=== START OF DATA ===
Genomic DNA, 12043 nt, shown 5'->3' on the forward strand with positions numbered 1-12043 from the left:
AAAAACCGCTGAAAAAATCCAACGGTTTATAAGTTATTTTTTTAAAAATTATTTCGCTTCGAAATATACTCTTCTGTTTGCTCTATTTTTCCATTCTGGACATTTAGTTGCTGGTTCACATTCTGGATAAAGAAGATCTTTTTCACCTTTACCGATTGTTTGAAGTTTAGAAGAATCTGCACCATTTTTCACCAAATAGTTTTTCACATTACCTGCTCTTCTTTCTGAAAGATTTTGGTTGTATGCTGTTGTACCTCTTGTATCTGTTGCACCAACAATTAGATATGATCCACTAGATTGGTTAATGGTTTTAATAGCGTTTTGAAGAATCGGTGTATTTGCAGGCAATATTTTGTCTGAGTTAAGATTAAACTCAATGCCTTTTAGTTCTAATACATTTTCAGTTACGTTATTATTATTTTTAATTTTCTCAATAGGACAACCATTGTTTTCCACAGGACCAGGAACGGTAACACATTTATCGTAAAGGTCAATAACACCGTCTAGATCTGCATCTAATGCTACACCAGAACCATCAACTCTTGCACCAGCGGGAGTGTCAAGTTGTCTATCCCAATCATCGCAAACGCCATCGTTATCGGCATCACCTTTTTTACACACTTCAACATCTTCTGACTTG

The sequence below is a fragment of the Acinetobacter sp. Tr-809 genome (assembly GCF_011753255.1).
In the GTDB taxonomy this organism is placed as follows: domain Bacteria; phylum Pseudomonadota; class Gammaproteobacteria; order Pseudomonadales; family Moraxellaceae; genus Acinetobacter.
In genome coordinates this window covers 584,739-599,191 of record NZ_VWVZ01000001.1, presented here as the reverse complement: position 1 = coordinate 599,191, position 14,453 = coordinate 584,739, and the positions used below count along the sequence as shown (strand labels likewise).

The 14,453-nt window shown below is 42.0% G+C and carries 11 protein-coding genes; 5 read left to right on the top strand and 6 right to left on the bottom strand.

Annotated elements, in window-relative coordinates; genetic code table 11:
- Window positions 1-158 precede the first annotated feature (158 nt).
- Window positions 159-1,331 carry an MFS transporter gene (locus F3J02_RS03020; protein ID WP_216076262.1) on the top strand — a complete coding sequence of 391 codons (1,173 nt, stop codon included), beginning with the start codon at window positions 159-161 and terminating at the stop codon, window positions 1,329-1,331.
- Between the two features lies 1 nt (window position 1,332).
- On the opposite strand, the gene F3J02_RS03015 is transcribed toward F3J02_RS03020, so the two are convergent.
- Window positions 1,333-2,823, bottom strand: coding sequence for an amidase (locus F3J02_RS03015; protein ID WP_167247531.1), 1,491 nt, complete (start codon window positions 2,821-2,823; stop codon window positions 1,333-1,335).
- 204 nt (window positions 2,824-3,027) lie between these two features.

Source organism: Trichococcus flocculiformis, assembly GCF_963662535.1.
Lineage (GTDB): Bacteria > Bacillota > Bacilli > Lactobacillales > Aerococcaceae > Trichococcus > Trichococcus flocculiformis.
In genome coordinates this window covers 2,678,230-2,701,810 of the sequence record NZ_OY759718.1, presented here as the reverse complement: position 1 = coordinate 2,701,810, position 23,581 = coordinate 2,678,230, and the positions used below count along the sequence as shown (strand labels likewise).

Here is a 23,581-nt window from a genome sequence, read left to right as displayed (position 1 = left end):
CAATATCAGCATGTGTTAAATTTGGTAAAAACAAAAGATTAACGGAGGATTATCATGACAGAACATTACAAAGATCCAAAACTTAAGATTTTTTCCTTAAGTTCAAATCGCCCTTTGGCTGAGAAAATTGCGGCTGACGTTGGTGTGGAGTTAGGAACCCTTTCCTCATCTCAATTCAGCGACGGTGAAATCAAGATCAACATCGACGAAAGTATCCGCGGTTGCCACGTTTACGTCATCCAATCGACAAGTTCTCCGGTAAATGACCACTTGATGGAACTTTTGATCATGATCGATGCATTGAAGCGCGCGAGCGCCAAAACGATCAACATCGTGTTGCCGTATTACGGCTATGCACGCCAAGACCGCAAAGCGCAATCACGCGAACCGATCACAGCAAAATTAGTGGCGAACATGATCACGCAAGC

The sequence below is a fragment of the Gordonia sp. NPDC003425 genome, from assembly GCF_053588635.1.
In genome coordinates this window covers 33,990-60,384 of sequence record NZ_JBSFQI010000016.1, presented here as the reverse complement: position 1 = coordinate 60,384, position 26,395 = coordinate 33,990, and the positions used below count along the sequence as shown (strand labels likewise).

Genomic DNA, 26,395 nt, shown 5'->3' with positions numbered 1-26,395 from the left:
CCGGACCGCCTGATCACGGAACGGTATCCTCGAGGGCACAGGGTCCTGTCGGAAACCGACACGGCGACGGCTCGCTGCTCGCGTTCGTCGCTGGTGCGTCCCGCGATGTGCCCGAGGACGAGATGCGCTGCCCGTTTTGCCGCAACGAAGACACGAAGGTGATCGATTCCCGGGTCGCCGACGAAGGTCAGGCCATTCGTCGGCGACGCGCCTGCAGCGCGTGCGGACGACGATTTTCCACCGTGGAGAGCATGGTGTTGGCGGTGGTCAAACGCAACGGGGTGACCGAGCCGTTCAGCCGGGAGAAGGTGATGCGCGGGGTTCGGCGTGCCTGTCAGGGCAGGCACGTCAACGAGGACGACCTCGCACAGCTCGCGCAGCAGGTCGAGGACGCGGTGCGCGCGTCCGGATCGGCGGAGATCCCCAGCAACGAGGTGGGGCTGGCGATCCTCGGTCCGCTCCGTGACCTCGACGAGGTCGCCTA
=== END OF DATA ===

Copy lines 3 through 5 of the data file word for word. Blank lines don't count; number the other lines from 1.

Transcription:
The sequence below is a fragment of the Acinetobacter sp. Tr-809 genome (assembly GCF_011753255.1).
In the GTDB taxonomy this organism is placed as follows: domain Bacteria; phylum Pseudomonadota; class Gammaproteobacteria; order Pseudomonadales; family Moraxellaceae; genus Acinetobacter.
In genome coordinates this window covers 584,739-599,191 of record NZ_VWVZ01000001.1, presented here as the reverse complement: position 1 = coordinate 599,191, position 14,453 = coordinate 584,739, and the positions used below count along the sequence as shown (strand labels likewise).